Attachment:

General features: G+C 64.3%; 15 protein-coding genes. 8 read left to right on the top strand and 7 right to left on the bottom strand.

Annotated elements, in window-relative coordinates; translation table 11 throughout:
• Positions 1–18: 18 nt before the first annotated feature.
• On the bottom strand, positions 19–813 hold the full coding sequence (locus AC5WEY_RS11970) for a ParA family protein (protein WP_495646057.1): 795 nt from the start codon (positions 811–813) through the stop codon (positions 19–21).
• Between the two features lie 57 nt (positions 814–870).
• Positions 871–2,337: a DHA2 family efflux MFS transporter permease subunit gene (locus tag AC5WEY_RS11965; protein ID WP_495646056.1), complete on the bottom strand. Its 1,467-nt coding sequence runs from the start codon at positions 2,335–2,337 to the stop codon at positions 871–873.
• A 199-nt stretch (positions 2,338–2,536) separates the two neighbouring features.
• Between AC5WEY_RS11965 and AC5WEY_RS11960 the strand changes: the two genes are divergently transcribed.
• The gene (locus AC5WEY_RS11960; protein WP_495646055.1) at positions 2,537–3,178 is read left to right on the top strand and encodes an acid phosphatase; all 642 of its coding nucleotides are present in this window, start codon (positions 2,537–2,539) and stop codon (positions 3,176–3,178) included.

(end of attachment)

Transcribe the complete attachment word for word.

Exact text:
General features: G+C 64.3%; 15 protein-coding genes. 8 read left to right on the top strand and 7 right to left on the bottom strand.

Annotated elements, in window-relative coordinates; translation table 11 throughout:
• Positions 1–18: 18 nt before the first annotated feature.
• On the bottom strand, positions 19–813 hold the full coding sequence (locus AC5WEY_RS11970) for a ParA family protein (protein WP_495646057.1): 795 nt from the start codon (positions 811–813) through the stop codon (positions 19–21).
• Between the two features lie 57 nt (positions 814–870).
• Positions 871–2,337: a DHA2 family efflux MFS transporter permease subunit gene (locus tag AC5WEY_RS11965; protein ID WP_495646056.1), complete on the bottom strand. Its 1,467-nt coding sequence runs from the start codon at positions 2,335–2,337 to the stop codon at positions 871–873.
• A 199-nt stretch (positions 2,338–2,536) separates the two neighbouring features.
• Between AC5WEY_RS11965 and AC5WEY_RS11960 the strand changes: the two genes are divergently transcribed.
• The gene (locus AC5WEY_RS11960; protein WP_495646055.1) at positions 2,537–3,178 is read left to right on the top strand and encodes an acid phosphatase; all 642 of its coding nucleotides are present in this window, start codon (positions 2,537–2,539) and stop codon (positions 3,176–3,178) included.